I wrote this paper for a speech class. I did a lot of research on Sheldon Kennedy, and Graham James, his abuser. R & R please. Thanks.

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Competitive team sports is a safe haven for troubled children,
right? Some of these children have no place else to turn, to the
least dangerous place for them is team sports, right? Are
professional athletes not to be upheld as role models? And
college hazing only happens in made-for-TV movies, right? It is
practially obsolete, of course. WRONG. These are just some of
the many misconceptions about team sports. Today I am going
to talk about many of the problems with competitive team sports,
a few specific cases and different solutions that could be used to
eliminate the problems many youth sports organizations face
today.

If you have heard of Sheldon Kennedy, you are also probably
aware that he was a victim of sexual abuse perpetuated by a
trusted and revered youth hockey coach, Graham James. As a
teenager, Sheldon Kennedy had a talent for playing hockey, and
that was what drew junior coach Graham James to the
fourteen-year-old boy. Kennedy, whose father was physically and
emotionally abusive to him, was a perfect target for the
charismatic, manipulative pedophile Graham James.

The definition of a pedophile is desfined by Merriam-Webster as
a "sexual perversion in which children are the preferred sexual
object," but a more specific definition describes it as a period of
over "six months of recurrent, intense sexually arousing
fantasies, sexual urges or behaviors involving children (generally
thirteen-years-old or younger). The fantasies, sexual urges or
behaviors cause significant distress or impairment in social,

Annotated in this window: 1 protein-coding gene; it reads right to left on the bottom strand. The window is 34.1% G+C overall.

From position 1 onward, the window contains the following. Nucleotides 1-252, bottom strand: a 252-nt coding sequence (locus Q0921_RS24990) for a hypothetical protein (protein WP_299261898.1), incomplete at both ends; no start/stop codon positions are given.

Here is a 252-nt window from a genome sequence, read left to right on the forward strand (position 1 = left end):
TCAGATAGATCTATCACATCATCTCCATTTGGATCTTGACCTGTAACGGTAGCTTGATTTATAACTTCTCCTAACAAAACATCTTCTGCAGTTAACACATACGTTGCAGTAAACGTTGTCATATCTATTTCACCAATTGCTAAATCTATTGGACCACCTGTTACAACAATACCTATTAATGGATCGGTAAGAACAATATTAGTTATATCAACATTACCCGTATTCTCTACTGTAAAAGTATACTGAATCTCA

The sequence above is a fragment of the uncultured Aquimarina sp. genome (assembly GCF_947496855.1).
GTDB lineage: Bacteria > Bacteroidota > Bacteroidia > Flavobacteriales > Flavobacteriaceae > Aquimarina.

occupational, or other important areas of functioning. The person
is at least sixteen-years-old and at least five years older than the
child or children in the first category."

James honed in on Sheldon Kennedy's insecurities with his
father and targeted the lonely boy much like a hunter would zero
in on his prey. The first sexual encounter between James and Kennedy
occured in Winnepeg in 1984, at James' apartment. From that
point on, Kennedy's life and career belonged to Graham James,

"He had this whole thing planned. He knew what he was doing.
It's the way they work. He always keeps you...down so you'd
always have to look to him as the only one who could help you,"
said Kennedy in a 1996 interview.

Over 300 episodes of abuse occured in a span of little over five
years. Kennedy was trapped into the relationship and felt
helpless to escape James' far-reaching power. After Sheldon
made it into the professional ranks, the abuse stopped, but the
pain did not. Kennedy turned to alcohol and drugs to numb his
pain. He was arrested January 1, 1995 for possession of
marijuana (the charge was later dropped) and in 1993 had been
arrested for drunk driving, which he plea-bargained.

Prior to training camp, he was jailed for two weeks for violating
probation orders stemming from that 1993 charge. Kennedy
quickly gained a reputation in the National Hockey League as a
"bad boy".

While Kennedy's life spinning out of control, Graham James was
flourishing as the coach of the Western Hockey League's Swift
Current, Saskatchewan Broncos.
James lead his team to the Canadian Hockey League Memorial
Cup in 1989, and coached future stars Joe Sakic of Colorado,
and Theo Fleury of New York.

For Sheldon, who contemplated taking his own life many times,
it sickened him to see Graham in such close contact with young
children.

The decision to come forward was spurred by the fact that he
saw James regularly at the Canadian Airlines (Penworth)
Saddledome where he was the coach of the WHL's Calgary
Hitmen, and in part because Kennedy and his wife Jana had just
had a baby girl. "I had a hard time going to the rink and seeing
Graham with kids," Kennedy said.

James was convicted on two counts of sexual assault for more